Big corn flavor, some organic sour cream and a little gourmet garnish are the makings of this special soup.
A good time to make it is on the day you freeze sweet corn for winter storage, because it makes use of two by-products of the corn-freezing process. That is, after you blanch the cobs, cut off the kernels and bag them, go back to the “used” ears. Use one hand to stand them up, one at a time, in a large wide bowl and use the back edge of a chef’s knife in your other hand to scrape all the remaining corn bits and juice off each cob. I call the resulting milky mixture “corn essence” because its flavor is so intensely corn-y. Four dozen large ears of corn will yield about 4 to 5 cups of corn essence, which goes into this soup, or can be frozen and used later to flavor other soups, stews, etc.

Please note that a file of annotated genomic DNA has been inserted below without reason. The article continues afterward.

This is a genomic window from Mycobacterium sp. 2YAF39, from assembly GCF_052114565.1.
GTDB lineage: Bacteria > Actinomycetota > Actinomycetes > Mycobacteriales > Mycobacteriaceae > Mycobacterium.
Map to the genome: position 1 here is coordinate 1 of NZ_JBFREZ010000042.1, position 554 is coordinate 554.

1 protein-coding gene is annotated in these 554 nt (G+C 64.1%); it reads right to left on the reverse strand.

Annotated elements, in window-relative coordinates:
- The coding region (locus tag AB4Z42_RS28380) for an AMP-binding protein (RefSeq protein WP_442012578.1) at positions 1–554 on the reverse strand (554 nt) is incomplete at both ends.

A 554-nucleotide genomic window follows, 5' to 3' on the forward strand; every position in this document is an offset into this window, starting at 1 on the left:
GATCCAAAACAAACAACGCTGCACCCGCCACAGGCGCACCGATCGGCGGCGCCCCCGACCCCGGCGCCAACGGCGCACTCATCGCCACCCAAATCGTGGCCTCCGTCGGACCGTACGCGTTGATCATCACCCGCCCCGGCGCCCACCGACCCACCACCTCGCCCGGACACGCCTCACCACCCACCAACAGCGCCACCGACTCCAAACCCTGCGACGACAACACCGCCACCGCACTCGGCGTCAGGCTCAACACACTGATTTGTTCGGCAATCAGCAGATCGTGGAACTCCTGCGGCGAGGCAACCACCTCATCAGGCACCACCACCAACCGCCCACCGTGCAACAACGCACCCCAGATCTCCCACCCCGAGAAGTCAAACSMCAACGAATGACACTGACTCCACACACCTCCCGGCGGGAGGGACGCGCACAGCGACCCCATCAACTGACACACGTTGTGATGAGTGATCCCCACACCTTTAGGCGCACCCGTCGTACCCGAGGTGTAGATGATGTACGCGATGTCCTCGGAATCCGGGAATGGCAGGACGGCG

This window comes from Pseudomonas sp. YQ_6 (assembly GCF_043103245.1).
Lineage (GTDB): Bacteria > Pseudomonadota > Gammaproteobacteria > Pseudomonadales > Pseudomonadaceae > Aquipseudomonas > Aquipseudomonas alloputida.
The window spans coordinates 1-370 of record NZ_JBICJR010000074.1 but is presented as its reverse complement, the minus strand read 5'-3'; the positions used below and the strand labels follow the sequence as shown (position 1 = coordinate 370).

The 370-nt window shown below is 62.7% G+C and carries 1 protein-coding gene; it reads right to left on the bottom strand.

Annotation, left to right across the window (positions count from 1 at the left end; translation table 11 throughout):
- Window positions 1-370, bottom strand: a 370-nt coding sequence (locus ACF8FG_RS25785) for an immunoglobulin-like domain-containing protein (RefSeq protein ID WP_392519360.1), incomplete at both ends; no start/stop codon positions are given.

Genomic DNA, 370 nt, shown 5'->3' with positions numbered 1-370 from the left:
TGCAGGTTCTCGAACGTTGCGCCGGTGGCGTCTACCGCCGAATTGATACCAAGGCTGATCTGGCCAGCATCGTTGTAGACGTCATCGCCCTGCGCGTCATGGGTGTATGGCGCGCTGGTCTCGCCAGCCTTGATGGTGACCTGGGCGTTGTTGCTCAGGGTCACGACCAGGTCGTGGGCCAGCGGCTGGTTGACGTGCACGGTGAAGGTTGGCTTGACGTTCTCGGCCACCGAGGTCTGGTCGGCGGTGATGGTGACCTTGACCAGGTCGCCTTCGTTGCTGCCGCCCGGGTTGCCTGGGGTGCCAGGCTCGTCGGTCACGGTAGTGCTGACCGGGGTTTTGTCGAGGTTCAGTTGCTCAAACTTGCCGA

For the second by-product, go back to the cobs again; this time simmer the “empty” ears for about 20 minutes in the water that you used to blanch the corn. After straining the liquid you’ve got corn stock; whatever you don’t use for this soup can be frozen for future recipes.
The (addictive) crisped shallots used to top this soup come from The Minimalist Cooks at Home, by Mark Bittman.
1. To make the crisped shallots: Place oil in a small, heavy saucepan or skillet to a depth of one inch. Heat the oil for few minutes over a medium-high flame. Add a “test” slice of shallot; if the oil bubbles, it’s hot enough to add all the rest of the sliced shallots. Cook shallots, stirring often and adjusting the heat to keep them bubbling briskly, until brown, 10-12 minutes. Drain on paper towels and salt lightly. (At this point, resistance is futile, but try to save some for the soup.)
2. To make the soup: Heat butter in pot over medium-low flame. Add chopped shallots and cook, stirring often, until tender, 6-10 minutes. Add corn essence, chopped thyme and enough corn stock to reach desired consistency. Simmer 3-5 minutes. Add salt and pepper to taste. Turn off heat. Stir in sour cream. Garnish each bowl with crisped shallots and thyme sprig.
Copyright by Terese Allen